Publication day

December 24, 2008

     By Duncan Green     

That was a long day. Oxfam launched the book on Monday, so I head off for BBC radio’s Today programme at 6.15 in the morning, and finish with Al Jazeera TV news at past 10pm. The interviews are interspersed with interminable debates with the London media’s wonderfully globalized (and opinionated) cab drivers: the BBC guy is from Ghana, has lived in London for 25 years but sends his kids back to Ghana because the schools are stricter there. He owns 5 acres of pineapple farm, and wants to expand into air freighted pawpaws – inevitably, we get onto food miles.

The Scots CNBC driver wants to rid the world of cyclists – he doesn’t seem at all embarrassed when he drops me off at my bike outside Brixton tube. The Al Jazeera guy is wonderfully erudite, but somewhat alarming when we get onto capital punishment or his preferred option of hard labour to ‘make them die a million deaths’…..

The radio and TV interviews are rather less varied, and centre on the core argument of the book: the links between inequality, scarcity and redistribution. On the Today Programme, Michael Spence, chair of the Commission on Growth and Development, concedes that it’s the economics profession (rather than Oxfam!) that has moved towards a greater concern with inequality and redistribution.

The Commission’s ‘Growth Report’ is required reading, and is particularly radical on climate change, arguing that the debate has reached a ‘conceptual impasse’ over what kinds of growth are possible within environmental constraints. It opposes emissions limits for developing countries, and argues that ‘convergence in long-term per capita emissions is both feasible and desirable’ at around 2.3 tons per person. The current global average is 4.8 tons, but is over 20 in the US and Canada. It concludes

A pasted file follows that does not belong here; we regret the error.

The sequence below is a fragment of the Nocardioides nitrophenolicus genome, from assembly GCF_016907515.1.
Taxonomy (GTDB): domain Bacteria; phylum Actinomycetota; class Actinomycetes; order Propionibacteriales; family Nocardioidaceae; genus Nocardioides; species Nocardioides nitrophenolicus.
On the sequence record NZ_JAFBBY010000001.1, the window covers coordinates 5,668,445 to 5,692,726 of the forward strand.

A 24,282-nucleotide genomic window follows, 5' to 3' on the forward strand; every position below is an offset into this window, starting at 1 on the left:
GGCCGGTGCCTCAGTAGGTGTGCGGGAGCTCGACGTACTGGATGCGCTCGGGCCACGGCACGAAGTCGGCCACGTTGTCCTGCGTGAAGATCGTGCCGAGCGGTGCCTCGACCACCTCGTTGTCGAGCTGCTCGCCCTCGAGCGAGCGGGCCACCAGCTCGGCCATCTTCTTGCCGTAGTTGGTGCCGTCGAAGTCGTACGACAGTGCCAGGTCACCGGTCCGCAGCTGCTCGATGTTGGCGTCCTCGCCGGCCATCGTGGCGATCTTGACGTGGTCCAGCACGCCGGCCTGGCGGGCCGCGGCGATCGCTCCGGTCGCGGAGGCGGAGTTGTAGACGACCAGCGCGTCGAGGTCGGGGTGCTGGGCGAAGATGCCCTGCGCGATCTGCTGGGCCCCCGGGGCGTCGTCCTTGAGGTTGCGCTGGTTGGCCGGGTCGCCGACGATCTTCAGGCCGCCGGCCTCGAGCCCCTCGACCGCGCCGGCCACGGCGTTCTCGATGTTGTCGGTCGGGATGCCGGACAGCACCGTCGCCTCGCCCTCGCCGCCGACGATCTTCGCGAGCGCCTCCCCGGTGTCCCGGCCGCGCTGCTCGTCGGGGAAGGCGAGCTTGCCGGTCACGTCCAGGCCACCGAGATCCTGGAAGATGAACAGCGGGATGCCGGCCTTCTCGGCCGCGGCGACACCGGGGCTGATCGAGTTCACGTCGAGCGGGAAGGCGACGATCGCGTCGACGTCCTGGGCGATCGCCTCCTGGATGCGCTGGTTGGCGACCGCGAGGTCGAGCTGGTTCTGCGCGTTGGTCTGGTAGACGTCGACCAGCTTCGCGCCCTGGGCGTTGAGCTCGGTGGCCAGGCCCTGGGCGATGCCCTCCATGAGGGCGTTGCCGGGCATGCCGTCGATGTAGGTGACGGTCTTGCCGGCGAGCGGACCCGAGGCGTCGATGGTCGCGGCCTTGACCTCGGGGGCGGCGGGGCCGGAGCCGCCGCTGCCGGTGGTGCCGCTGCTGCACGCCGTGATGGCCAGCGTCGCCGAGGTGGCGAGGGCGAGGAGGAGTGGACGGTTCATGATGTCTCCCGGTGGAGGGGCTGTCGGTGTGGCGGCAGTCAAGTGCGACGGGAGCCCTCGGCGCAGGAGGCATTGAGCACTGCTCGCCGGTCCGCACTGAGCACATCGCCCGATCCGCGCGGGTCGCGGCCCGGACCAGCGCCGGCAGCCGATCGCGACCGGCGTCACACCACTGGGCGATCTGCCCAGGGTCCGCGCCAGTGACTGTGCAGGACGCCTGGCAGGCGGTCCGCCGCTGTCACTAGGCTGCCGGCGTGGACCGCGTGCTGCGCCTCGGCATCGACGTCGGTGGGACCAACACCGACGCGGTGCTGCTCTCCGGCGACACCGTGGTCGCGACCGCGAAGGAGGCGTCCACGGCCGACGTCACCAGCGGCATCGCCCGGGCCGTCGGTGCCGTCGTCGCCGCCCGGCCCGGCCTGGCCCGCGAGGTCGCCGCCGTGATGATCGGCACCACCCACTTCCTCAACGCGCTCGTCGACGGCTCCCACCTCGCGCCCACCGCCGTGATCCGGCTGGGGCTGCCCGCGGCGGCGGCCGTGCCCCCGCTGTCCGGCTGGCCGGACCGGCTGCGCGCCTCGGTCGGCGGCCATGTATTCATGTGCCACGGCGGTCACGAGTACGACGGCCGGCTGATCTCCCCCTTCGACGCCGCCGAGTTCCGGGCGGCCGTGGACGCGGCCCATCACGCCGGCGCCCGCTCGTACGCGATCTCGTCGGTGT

‘Finding new ways to create goods and services that people value on a finite foundation of natural resources… is likely to be the ultimate challenge of the coming century. Growth and poverty reduction in the future will depend on our ability to meet it.’

The other subtext that runs throughout the day is the book’s essential optimism over issues like the spread of rights and democracy. This particularly stands out on Al Jazeera, where my interview follows grim footage of the violence in Zimbabwe, fighting in Lebanon, and the plight of Hmong refugees in Laos (Al Jazeera’s coverage of development issues is very comprehensive). The interviewer clearly doubts the book’s message on building effective states and active citizens, but the media (and NGOs’) endless focus on the negative obscures the bigger picture: violence in Zimbabwe or Kenya is horrible, but is a mark of power being contested at the ballot box for the first time in decades. The spread of democracy, admittedly contested and flawed, was one of the great achievements of the 20th Century, and continues today.

So are things really getting better, or had I better stay off the Kool Aid?